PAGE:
Queens-raised civil rights lawyer, activist and voting rights expert Judith Browne Dianis has focused her career on the movement for racial justice. She joined the Advancement Project in 1999 and now serves as the organization’s Executive Director, working on combating systemic racism in all aspects of society, from dismantling the school-to-prison pipeline to voter suppression. Dianis explains how her parents ignited her interest in social justice at a young age, the highs and lows of her career so far and what makes her hopeful about the future.
Is there a personal story or experience that led you to this work?
My father was in the segregated army and at a very young age, he told me about the indignity of wearing the uniform and being told that he couldn’t sit in a restaurant or that he had to be upstairs in a movie theater.
My mother was a community activist, and I remember her taking me to my very first protest at the age of three. A young boy had been killed on a major thoroughfare by a speeding car [where] the community had been asking for a traffic light for years. My mother organized the mothers in our community and they took their children down to [that street] and they sat us in the middle of the road, blocking the traffic. I remember yelling, ‘We want a light. We want a light.’
It’s my mother and my father who grounded me in this, but I also know that it is my purpose to do this work.
What was one of the lowest points in your work and what did you learn from it?
I remember one particular loss that was very hard for me. After Hurricane Katrina, thousands of families in New Orleans who lived in public housing were pushed out of their homes. When they came back, their homes were boarded up and they were told that the New Orleans Housing Authority was going to demolish the buildings so Advancement Project and local lawyers got together and filed a lawsuit on behalf of those survivors.
Unfortunately, we lost that lawsuit and that meant that dozens of families would not be able to return home. What I learned in that moment is that as a civil rights lawyer, I can’t just operate in the courtroom. We have to be at the city council meeting, we have to be on TV convincing people that we are right about freedom and justice, we have to be in the streets protesting, we have to be at the city council meetings and we also have to be in the voting booth. It’s going to take all of those mechanisms for us to win racial justice in this country.
What is one of your biggest accomplishments or victories?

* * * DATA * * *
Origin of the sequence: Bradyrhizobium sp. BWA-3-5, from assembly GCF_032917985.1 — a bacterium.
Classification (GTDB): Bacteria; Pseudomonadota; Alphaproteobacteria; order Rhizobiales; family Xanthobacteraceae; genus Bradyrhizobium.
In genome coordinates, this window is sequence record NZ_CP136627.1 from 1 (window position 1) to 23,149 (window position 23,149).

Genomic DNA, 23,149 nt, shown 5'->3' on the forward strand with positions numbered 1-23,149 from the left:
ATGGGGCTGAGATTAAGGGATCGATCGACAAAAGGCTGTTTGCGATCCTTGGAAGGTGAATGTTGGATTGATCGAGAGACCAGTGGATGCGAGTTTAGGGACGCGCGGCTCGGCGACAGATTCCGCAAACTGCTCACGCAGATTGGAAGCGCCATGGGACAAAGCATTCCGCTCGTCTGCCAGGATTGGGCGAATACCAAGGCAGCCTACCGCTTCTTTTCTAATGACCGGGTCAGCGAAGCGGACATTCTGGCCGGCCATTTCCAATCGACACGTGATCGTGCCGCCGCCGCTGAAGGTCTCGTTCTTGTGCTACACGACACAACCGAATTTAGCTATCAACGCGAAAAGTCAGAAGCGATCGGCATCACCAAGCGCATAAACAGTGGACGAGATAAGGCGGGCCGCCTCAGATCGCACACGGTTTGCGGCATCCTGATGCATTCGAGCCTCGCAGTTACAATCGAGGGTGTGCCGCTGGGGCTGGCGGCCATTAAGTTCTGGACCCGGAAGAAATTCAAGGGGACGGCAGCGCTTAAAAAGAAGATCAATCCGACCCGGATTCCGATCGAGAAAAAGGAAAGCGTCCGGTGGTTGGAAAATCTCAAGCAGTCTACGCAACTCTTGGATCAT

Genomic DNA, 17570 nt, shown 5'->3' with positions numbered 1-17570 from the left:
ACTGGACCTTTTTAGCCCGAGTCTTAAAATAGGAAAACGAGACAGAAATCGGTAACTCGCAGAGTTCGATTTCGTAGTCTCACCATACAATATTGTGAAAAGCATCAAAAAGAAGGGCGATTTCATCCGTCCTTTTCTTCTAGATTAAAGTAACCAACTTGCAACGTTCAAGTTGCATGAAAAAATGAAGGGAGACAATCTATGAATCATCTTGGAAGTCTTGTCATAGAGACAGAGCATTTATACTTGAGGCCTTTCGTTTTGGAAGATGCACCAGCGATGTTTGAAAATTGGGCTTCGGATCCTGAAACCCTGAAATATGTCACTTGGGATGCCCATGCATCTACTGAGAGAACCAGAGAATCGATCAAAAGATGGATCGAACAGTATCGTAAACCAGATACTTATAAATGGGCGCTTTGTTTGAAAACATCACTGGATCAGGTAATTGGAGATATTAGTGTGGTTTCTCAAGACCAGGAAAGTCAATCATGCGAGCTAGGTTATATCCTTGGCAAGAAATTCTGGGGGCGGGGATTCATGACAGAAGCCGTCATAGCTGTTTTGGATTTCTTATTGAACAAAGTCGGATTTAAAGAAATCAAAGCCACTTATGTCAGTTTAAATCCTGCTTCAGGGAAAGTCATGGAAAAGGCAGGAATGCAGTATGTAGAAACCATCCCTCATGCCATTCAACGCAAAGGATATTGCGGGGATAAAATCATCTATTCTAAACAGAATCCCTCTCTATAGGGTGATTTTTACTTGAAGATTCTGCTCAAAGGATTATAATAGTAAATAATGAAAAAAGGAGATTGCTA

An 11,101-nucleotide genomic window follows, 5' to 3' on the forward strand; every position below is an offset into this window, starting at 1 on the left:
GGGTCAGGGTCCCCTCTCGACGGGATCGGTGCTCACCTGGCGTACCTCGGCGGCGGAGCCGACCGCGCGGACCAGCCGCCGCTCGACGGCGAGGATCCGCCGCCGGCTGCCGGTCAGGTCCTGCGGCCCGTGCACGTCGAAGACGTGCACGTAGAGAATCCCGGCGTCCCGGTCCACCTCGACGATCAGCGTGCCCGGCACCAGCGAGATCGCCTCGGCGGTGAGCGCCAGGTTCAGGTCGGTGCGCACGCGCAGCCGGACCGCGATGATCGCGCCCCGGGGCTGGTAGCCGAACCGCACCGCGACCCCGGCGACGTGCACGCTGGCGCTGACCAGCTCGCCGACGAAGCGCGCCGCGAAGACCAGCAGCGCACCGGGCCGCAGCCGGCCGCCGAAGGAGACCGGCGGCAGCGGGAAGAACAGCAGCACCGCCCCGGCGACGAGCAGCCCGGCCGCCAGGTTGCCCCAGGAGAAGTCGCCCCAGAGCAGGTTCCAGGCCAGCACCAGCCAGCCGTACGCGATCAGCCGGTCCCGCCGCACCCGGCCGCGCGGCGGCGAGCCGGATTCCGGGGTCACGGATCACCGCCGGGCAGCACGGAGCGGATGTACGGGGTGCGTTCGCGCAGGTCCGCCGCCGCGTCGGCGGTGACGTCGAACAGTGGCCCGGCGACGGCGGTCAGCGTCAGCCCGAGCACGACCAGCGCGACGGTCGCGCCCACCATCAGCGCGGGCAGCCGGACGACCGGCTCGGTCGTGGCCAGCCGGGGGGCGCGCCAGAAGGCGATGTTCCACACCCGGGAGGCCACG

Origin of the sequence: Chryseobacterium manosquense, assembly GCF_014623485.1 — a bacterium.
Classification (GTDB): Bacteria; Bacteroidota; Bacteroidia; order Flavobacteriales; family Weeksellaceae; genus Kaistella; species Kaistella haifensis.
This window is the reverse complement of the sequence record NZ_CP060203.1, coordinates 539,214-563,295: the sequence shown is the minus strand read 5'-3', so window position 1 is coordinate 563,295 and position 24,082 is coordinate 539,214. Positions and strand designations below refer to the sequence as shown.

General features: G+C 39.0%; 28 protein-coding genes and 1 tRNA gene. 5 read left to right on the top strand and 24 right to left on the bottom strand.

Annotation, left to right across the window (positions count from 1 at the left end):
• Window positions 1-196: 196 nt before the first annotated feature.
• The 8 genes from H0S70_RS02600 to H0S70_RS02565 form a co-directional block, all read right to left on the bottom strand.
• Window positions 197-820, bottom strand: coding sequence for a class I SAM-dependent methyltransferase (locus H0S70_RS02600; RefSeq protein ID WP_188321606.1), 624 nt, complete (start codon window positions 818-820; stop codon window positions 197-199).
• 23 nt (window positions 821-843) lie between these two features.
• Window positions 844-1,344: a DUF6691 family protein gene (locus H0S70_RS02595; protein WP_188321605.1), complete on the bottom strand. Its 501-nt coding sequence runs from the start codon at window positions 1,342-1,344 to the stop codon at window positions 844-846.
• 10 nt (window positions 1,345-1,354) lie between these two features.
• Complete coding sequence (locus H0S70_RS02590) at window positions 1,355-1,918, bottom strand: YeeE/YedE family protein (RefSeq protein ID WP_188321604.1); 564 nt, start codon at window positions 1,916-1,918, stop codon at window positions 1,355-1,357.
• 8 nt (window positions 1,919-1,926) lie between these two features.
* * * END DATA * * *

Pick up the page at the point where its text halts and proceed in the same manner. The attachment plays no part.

One of the greatest victories that I have been honored to be a part of has been around the restoration of voting rights for people with felony convictions. Advancement Project, back to 2001, started to work in Virginia to restore voting rights for returning citizens, which had in place a lifetime ban, just like Florida, where people who have been convicted of a felony had to go to the governor in order to have their rights restored.
For years we pushed on several of the governors in Virginia to restore voting rights to make it faster and easier for people. We trained people and helped them through the process, which was a very difficult process just to have their voice [heard]. Then Governor McAuliffe signed an executive order restoring voting rights. It was challenged by Republicans in Virginia, but the governor decided that he was committed to this and so he signed off on restoring voting rights for individuals. And as a result, 150,000 people, disproportionately Black people, had their rights restored.
What makes you hopeful right now?
What makes me hopeful in this moment are the young people who are taking to the streets. First, they’re taking to the streets in a pandemic, and they’ve decided that their health is important, but this fight for the freedom of Black and Brown people is also important. What makes me hopeful is that the people who are showing up in the streets are Black people or Brown people or white people or Asian folks and indigenous folks and that they’ve come together and said, ‘We’re not going to stand by and stand on the sidelines.’
This generation, and the young people who are in the streets now, are the ones who are bringing us a lot closer to where we need to be on this journey towards freedom.
For more information, visit the Advancement Project’s website.